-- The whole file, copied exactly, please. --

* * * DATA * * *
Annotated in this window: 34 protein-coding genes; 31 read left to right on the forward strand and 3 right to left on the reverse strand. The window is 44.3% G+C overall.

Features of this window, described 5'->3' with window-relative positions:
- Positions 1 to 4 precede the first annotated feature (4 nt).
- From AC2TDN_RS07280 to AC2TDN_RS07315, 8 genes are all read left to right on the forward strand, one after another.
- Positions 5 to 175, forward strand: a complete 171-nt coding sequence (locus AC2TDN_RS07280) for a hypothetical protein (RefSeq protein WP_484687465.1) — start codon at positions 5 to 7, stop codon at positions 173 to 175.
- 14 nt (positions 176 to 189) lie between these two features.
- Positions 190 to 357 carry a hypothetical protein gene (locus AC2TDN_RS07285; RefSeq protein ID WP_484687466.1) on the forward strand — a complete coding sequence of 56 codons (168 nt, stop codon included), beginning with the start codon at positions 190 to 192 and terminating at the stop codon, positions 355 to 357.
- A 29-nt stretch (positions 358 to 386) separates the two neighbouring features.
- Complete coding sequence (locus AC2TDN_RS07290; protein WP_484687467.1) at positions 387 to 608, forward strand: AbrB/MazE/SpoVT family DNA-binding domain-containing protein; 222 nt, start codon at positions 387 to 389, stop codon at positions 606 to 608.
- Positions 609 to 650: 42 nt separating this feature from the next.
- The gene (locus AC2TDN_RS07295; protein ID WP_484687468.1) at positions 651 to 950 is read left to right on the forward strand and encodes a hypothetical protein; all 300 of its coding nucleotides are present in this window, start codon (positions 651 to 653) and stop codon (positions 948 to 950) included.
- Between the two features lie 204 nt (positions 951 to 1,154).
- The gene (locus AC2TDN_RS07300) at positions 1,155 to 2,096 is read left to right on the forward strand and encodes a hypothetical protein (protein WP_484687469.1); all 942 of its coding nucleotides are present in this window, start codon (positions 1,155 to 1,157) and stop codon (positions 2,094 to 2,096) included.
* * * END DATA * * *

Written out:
Annotated in this window: 34 protein-coding genes; 31 read left to right on the forward strand and 3 right to left on the reverse strand. The window is 44.3% G+C overall.

Features of this window, described 5'->3' with window-relative positions:
- Positions 1 to 4 precede the first annotated feature (4 nt).
- From AC2TDN_RS07280 to AC2TDN_RS07315, 8 genes are all read left to right on the forward strand, one after another.
- Positions 5 to 175, forward strand: a complete 171-nt coding sequence (locus AC2TDN_RS07280) for a hypothetical protein (RefSeq protein WP_484687465.1) — start codon at positions 5 to 7, stop codon at positions 173 to 175.
- 14 nt (positions 176 to 189) lie between these two features.
- Positions 190 to 357 carry a hypothetical protein gene (locus AC2TDN_RS07285; RefSeq protein ID WP_484687466.1) on the forward strand — a complete coding sequence of 56 codons (168 nt, stop codon included), beginning with the start codon at positions 190 to 192 and terminating at the stop codon, positions 355 to 357.
- A 29-nt stretch (positions 358 to 386) separates the two neighbouring features.
- Complete coding sequence (locus AC2TDN_RS07290; protein WP_484687467.1) at positions 387 to 608, forward strand: AbrB/MazE/SpoVT family DNA-binding domain-containing protein; 222 nt, start codon at positions 387 to 389, stop codon at positions 606 to 608.
- Positions 609 to 650: 42 nt separating this feature from the next.
- The gene (locus AC2TDN_RS07295; protein ID WP_484687468.1) at positions 651 to 950 is read left to right on the forward strand and encodes a hypothetical protein; all 300 of its coding nucleotides are present in this window, start codon (positions 651 to 653) and stop codon (positions 948 to 950) included.
- Between the two features lie 204 nt (positions 951 to 1,154).
- The gene (locus AC2TDN_RS07300) at positions 1,155 to 2,096 is read left to right on the forward strand and encodes a hypothetical protein (protein WP_484687469.1); all 942 of its coding nucleotides are present in this window, start codon (positions 1,155 to 1,157) and stop codon (positions 2,094 to 2,096) included.